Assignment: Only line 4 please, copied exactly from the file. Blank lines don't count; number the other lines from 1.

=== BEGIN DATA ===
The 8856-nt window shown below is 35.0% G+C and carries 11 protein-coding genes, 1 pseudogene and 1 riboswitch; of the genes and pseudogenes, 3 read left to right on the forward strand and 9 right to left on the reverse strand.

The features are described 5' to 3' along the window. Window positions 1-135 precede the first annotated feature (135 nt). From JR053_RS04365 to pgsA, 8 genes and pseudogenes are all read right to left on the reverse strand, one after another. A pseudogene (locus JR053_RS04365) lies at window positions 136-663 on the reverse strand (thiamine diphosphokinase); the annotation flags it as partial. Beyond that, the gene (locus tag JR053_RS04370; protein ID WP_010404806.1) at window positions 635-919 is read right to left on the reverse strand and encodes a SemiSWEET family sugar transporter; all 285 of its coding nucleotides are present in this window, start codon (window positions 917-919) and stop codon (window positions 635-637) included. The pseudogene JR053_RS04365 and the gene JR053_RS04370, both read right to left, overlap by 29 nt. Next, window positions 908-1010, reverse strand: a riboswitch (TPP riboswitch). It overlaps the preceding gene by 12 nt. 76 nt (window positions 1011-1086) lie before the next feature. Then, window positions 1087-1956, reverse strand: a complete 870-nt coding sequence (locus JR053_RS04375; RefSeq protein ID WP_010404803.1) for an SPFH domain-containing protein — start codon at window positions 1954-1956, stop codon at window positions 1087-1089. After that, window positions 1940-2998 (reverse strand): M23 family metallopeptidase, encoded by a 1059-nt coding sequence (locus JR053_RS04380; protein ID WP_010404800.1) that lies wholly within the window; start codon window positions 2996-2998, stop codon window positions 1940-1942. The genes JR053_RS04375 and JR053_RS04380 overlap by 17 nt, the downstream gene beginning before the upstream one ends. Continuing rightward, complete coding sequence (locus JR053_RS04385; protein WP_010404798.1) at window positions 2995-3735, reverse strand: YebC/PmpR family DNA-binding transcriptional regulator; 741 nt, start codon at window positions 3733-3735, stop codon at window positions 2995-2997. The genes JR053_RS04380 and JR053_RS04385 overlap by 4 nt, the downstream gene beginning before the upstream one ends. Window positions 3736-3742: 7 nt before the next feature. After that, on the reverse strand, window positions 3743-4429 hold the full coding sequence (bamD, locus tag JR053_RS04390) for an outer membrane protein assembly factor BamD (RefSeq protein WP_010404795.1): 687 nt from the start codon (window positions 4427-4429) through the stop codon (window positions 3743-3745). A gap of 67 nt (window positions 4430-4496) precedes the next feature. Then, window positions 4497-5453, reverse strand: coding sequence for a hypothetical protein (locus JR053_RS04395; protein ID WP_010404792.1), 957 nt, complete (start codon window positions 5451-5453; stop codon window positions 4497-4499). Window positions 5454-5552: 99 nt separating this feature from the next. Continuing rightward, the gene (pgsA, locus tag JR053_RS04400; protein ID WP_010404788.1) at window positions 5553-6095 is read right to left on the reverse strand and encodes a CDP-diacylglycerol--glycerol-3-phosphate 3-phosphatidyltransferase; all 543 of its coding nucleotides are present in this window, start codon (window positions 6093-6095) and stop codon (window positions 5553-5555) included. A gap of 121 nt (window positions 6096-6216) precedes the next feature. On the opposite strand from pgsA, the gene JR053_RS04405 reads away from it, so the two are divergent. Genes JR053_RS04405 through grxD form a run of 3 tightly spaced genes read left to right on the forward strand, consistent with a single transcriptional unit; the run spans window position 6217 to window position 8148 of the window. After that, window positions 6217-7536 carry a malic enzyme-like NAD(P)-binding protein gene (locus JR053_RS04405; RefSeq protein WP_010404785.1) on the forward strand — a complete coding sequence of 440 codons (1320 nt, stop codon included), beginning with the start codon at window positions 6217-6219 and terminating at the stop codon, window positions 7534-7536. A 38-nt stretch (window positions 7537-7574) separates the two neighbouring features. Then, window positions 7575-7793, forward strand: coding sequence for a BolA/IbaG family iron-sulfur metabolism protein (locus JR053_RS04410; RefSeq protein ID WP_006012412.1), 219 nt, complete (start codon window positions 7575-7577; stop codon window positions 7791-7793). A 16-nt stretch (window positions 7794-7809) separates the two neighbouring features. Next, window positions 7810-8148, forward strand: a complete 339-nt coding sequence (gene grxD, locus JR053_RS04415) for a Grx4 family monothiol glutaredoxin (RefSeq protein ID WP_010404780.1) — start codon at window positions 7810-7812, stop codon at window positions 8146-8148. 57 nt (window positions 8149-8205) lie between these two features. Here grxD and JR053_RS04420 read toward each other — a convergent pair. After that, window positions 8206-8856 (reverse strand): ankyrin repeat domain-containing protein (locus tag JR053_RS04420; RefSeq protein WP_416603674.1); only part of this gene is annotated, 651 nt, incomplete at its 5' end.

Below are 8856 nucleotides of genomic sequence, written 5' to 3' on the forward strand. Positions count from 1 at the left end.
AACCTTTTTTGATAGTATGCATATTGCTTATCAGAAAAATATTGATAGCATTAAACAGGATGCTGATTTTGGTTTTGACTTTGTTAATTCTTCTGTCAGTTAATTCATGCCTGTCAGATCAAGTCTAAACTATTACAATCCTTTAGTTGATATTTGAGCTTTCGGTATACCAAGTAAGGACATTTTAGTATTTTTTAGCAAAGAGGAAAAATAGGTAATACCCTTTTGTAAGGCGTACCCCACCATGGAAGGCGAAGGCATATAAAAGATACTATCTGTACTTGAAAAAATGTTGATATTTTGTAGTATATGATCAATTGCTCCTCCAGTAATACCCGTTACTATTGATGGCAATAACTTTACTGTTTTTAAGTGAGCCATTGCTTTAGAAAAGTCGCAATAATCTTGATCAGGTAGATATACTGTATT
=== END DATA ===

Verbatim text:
AACCTTTTTTGATAGTATGCATATTGCTTATCAGAAAAATATTGATAGCATTAAACAGGATGCTGATTTTGGTTTTGACTTTGTTAATTCTTCTGTCAGTTAATTCATGCCTGTCAGATCAAGTCTAAACTATTACAATCCTTTAGTTGATATTTGAGCTTTCGGTATACCAAGTAAGGACATTTTAGTATTTTTTAGCAAAGAGGAAAAATAGGTAATACCCTTTTGTAAGGCGTACCCCACCATGGAAGGCGAAGGCATATAAAAGATACTATCTGTACTTGAAAAAATGTTGATATTTTGTAGTATATGATCAATTGCTCCTCCAGTAATACCCGTTACTATTGATGGCAATAACTTTACTGTTTTTAAGTGAGCCATTGCTTTAGAAAAGTCGCAATAATCTTGATCAGGTAGATATACTGTATT